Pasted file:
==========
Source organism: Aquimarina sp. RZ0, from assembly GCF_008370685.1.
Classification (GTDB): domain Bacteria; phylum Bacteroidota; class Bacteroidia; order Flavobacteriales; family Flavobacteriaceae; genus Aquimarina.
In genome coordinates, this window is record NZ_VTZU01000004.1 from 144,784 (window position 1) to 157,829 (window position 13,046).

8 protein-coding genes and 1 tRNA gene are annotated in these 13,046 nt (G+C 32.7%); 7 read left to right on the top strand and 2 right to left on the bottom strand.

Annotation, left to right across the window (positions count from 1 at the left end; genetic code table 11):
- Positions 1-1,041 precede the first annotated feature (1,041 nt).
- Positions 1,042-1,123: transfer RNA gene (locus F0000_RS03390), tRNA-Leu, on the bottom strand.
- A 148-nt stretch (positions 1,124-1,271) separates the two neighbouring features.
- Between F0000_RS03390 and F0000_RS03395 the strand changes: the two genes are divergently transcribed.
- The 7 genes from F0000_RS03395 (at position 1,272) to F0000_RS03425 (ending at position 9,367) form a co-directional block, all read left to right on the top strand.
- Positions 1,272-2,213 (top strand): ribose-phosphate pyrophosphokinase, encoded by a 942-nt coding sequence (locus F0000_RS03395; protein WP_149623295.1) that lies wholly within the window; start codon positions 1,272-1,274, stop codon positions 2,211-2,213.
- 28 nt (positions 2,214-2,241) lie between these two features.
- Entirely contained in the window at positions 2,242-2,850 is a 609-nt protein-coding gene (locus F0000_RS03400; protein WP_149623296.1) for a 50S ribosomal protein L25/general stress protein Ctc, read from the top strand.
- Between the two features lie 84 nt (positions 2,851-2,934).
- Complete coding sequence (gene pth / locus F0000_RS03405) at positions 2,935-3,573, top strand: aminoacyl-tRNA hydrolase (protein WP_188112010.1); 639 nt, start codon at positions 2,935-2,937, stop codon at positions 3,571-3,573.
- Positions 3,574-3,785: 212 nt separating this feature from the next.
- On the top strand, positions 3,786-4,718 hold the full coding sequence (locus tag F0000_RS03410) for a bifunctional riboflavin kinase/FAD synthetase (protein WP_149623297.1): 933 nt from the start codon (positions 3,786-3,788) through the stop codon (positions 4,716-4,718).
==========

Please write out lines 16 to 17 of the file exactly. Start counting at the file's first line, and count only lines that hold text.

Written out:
- Positions 3,574-3,785: 212 nt separating this feature from the next.
- On the top strand, positions 3,786-4,718 hold the full coding sequence (locus tag F0000_RS03410) for a bifunctional riboflavin kinase/FAD synthetase (protein WP_149623297.1): 933 nt from the start codon (positions 3,786-3,788) through the stop codon (positions 4,716-4,718).